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Re: [Xen-devel] Mapping shared pages from Windows

Thanks James. Much more information here than I expected! This mail list definitely rocks. My comments in line.
Under GPLPV, everything is currently done via mapping a page from Windows into Dom0 (or driver domain). Apart from a few cases at startup I don't think I map any foreign pages into Windows.
This is my use case. I will set up a static set of pages at start and they won't change during execution.
The typical design of a xen driver (eg net/disk) is that you have a shared page for the io ring, an event channel for the front and backend drivers to deliver events to each other, and then the messages on the io ring may include grant references to other pages of memory for buffer passing. I think it would be possible to map a foreign page into Windows by swapping out the pfn of the foreign page with a windows page, or maybe to map it into the windows io space designated by the pci device used for interrupt delivery (although that is a limited resource).
The other thing is that pretty much all of this happens in kernel space. Mapping a page of memory from Windows kernel to user space is something you'd probably try and avoid if possible (read ntdev archives for many, many opinions on this :) Mapping a page from userspace into xen would be better, but then your os would need to handle mapping the page from windows. I'll ask on the ntdev list about this as I'm curious now...
This is exactly what I would like to do. That way I avoid Windows user->kernel transition to access the page. I've just found your mail on NTDEV. It'll be interesting to see what comes back.
At the moment I envisage sharing one page as a set of circular buffers and event channels. If I can run this in user space then perfect, otherwise I will have to write it as a kernel driver. I've written a couple of Windows drivers (one USB and one PCI driver) in the past, but userspace is much easier to debug.
GPLPV has some basic xenbus functionality available from userspace (enough for the shutdownmon app to detect that dom0 has requested a shutdown/reboot/whatever), but no functionality for event channel or grant table calls. Ideally these would be implemented in GPLPV to match the ioctl's that Linux uses and so the api libraries could be ported across, but that's a bit of work and I haven't had a need to do it so far.
I don't know enough about xenbus yet to say anything about this. It's a steep learning curve. Documentation seems to be 99% oriented to administering Xen instances, I can find very little about Xen development. Is that the situation or am I missing something?
So... what are you going to do with this shared memory you are mapping? Does it need an associated event channel? Will it be a shared io ring with other mapped pages or will you just be passing tiny messages? If you are just passing tiny messages, and there isn't any particular performance requirements, maybe you could use xenbus to write into the xenstore and pass messages that way. A message every few seconds would be fine. 100 messages a second via xenbus might be too much.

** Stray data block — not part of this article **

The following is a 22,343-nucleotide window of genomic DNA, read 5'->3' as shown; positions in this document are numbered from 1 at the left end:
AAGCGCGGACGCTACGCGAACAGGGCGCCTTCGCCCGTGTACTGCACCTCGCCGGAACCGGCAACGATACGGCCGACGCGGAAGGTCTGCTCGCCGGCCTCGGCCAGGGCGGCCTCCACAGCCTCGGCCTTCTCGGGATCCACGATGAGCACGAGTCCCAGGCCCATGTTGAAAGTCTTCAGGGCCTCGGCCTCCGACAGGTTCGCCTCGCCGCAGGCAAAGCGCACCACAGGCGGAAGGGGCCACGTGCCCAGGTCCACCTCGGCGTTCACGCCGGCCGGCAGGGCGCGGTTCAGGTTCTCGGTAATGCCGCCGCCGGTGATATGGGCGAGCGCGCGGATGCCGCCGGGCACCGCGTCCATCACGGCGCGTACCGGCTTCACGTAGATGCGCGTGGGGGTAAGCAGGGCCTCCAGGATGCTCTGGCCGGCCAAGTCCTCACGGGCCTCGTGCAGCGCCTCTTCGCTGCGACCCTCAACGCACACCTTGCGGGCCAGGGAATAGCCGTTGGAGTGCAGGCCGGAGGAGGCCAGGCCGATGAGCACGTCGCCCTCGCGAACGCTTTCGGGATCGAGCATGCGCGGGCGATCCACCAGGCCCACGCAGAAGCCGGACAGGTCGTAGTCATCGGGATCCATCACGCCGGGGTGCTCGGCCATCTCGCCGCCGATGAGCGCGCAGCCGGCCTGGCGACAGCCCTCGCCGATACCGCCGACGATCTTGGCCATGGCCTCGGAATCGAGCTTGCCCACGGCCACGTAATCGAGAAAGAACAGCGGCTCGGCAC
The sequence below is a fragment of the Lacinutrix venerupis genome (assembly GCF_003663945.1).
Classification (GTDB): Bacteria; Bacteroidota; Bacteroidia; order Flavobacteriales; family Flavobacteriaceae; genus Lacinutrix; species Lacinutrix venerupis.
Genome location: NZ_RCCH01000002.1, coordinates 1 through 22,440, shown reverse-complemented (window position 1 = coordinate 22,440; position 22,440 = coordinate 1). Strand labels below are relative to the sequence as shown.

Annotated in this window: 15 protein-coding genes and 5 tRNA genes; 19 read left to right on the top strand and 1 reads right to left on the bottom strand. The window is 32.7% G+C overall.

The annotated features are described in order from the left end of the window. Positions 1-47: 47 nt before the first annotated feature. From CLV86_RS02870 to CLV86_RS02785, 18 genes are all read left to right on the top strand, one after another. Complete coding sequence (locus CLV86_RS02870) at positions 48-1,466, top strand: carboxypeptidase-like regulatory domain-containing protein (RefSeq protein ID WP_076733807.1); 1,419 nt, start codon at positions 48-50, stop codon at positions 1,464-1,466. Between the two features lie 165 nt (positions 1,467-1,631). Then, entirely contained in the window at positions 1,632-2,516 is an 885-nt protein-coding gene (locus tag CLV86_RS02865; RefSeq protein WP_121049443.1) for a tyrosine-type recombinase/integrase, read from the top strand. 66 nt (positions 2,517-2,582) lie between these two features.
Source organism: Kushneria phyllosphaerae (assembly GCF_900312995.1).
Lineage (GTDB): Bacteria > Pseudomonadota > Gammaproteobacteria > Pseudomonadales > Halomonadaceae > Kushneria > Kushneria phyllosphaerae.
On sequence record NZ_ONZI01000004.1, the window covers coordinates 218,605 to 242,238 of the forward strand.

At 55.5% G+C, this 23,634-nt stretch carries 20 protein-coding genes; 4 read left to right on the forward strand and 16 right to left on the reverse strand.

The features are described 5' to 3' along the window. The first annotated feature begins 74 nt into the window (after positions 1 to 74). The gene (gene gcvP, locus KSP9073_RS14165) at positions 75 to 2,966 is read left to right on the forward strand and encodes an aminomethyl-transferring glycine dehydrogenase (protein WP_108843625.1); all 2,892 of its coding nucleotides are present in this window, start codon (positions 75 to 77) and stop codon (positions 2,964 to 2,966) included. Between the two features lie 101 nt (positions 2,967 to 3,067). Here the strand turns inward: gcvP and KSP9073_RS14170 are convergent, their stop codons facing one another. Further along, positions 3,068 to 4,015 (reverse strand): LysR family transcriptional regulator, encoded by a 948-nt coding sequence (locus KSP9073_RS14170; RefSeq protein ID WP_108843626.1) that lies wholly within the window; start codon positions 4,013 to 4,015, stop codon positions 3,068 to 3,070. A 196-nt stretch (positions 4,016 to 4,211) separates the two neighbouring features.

I am porting a real-time embedded OS that I originally developed on a Texas Instruments TMS320C3x DSP on proprietary hardware. This was then ported to MIPS64 (again on proprietary hardware) and now finally it's running on an ARM9. I have already ported this to a Windows user space application and run it as a simulator. Of course timing is all shot and you can't use it to control any real time processes, but it suffices to be able to program on the hoof without real hardware.
The current project will run this simulator on a dedicated processing core using the arinc653 scheduler (as recommended by Andrew Cooper) and making it real time again. I will provide two interfaces to Windows user space applications, one that emulates the current TCP/Serial command line interface we already have, and another that will provide low level hooks into the OS functionality so we can provide tight integration between Windows applications and the OS.
I will use a shared memory block because I can end up pushing down tons of data and the access is totally asynchronous and involves no other processes.
I'm happy to fix any bugs or shortcomings you find in the GPLPV side of the xenbus code. And I can look at adding event channel and page passing (which would allow a complete device implementation in userspace), but no guarantee I will be able to get anything done quickly. And you'd either need to handle the IOCTL calls yourself, or port over the various libraries from xen (the IOCTL's are pretty raw).
Thanks. Looks like GPLPV is the place to start. I already installed the drives into the Windows 7 HVM, and they work a dream. I'll pull the source code and start looking into that.
At the moment my development is in the initial stages of learning the Xen infrastructure and how to push things around. I expect to be another couple of weeks experimenting with ways of doing things before I decide how this should be done. Like for instance setting up a CPU pool with the arinc653 scheduler seems to crash the hypervisor.
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